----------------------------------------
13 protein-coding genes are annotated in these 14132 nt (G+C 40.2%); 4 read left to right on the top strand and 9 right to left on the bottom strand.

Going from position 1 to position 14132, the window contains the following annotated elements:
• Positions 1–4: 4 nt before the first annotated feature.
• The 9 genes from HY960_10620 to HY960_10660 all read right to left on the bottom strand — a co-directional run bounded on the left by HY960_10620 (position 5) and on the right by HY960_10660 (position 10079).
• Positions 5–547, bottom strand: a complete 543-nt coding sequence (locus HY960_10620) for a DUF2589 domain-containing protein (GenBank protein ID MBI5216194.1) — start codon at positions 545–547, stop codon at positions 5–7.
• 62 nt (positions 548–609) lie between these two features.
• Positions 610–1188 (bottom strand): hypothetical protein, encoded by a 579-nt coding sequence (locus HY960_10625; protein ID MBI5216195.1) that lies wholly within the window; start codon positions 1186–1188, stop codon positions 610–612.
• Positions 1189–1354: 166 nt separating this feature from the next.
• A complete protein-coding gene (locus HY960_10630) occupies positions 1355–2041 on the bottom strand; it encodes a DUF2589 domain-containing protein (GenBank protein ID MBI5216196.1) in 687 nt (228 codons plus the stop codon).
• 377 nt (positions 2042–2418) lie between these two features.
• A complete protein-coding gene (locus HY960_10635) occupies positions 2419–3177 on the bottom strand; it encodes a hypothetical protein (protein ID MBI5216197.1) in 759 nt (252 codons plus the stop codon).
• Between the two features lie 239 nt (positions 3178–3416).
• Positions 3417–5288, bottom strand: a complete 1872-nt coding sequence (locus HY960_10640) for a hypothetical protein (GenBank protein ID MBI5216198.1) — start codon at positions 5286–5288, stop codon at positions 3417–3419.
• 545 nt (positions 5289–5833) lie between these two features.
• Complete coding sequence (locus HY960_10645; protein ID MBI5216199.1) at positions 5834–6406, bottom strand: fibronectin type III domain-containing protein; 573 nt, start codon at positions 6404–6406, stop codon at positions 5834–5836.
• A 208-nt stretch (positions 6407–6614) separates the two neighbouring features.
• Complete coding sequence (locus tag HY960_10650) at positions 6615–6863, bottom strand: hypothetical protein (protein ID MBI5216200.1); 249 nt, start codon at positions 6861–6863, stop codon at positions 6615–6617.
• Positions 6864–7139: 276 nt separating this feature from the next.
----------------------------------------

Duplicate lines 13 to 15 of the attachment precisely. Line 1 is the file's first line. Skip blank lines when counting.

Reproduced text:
• Positions 3417–5288, bottom strand: a complete 1872-nt coding sequence (locus HY960_10640) for a hypothetical protein (GenBank protein ID MBI5216198.1) — start codon at positions 5286–5288, stop codon at positions 3417–3419.
• 545 nt (positions 5289–5833) lie between these two features.
• Complete coding sequence (locus HY960_10645; protein ID MBI5216199.1) at positions 5834–6406, bottom strand: fibronectin type III domain-containing protein; 573 nt, start codon at positions 6404–6406, stop codon at positions 5834–5836.